September 3

The project I was most intrigued by that my group viewed during class was The Negro Travelers’ Green Book, featured on Miriam Posner’s post, “How Did They Make That?” I liked its elegant simplicity and ease of use, as well as its very powerful ability to allow the user to visualize the relatively limited safe options that were available to African American travelers just a mere sixty years ago. I doubt the guide itself has been seen by many today. Once easily accessible, resources like this now live in archives and antique stores. By featuring this important book, the creators have helped to bring to light the painfully recent history of discrimination in the U.S. According to Posner, the creators used Google Fusion Tables, Google Maps, and some JavaScript, in order to get the map to display properly.


I love resources that serve as road trip guides, giving the user the opportunity to not only read about destinations, but visit them, allowing for the ability to discover hidden treasures that may be right in their own backyards. Another example of this is one of favorite sites, Atlas Obscura. Projects such as these quite literally bring history to life. Atlas Obscura is a more basic, yet extensive site, with contributed articles accompanied by photos and Google Map widgets.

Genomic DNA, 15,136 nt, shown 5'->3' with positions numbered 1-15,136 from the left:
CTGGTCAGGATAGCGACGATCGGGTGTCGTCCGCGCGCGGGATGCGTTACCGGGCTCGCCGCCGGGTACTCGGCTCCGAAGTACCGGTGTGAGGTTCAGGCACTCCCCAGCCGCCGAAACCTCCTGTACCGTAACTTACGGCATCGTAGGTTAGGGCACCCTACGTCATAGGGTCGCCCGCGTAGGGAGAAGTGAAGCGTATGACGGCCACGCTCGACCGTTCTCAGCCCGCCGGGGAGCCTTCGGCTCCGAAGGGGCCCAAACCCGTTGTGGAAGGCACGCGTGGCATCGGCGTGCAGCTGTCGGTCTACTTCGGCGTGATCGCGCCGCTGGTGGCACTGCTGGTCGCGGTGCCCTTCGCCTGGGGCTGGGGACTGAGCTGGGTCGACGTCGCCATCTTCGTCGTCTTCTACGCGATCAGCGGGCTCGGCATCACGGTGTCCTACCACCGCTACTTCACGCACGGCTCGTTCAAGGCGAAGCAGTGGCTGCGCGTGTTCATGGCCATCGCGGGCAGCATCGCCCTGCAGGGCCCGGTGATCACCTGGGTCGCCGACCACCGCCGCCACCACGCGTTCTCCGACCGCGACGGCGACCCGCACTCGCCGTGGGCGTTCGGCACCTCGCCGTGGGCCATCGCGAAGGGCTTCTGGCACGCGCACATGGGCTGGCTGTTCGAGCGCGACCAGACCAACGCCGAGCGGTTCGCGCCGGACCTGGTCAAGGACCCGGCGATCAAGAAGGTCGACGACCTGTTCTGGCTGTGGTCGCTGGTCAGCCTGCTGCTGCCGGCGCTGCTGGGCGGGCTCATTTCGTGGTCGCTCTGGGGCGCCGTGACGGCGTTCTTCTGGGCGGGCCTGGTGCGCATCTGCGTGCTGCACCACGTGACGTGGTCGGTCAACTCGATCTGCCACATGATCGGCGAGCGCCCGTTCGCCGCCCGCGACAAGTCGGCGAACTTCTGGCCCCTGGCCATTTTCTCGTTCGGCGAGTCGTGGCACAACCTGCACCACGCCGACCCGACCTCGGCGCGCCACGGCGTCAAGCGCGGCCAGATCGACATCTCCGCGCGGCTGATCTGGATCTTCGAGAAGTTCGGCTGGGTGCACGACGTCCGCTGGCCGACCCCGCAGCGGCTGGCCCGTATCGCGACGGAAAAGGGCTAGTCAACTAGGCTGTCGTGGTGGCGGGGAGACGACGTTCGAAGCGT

Another site I’ve recently discovered is The Quipu Project, an incredibly gorgeous and impactful way to present oral history from a DH platform. The introduction alone made me cry. The site, featuring indigenous oral testimonies from victims of Peru’s forced sterilization program, uses to frame the project a digital quipu, an adaptation of a traditional method of remembering the watersheds in the native oral tradition. The combination of audio and video, as well as the interactive aspect of the site are very powerful, and serve to shed light on an ugly time in the country’s very recent history.


All three of these projects feature aspects of DH that I find attractive and would be open to using in my own project. When I was looking at the Green Book, I was thinking about how much I would love to see a similar, interactive map of current, stable sideshow acts and museums, as well as locations of historic dime museums, and other related destinations of interest. Photos of the locations and exhibits, and oral histories and interviews from performers, managers, and museum directors could be included on the site.


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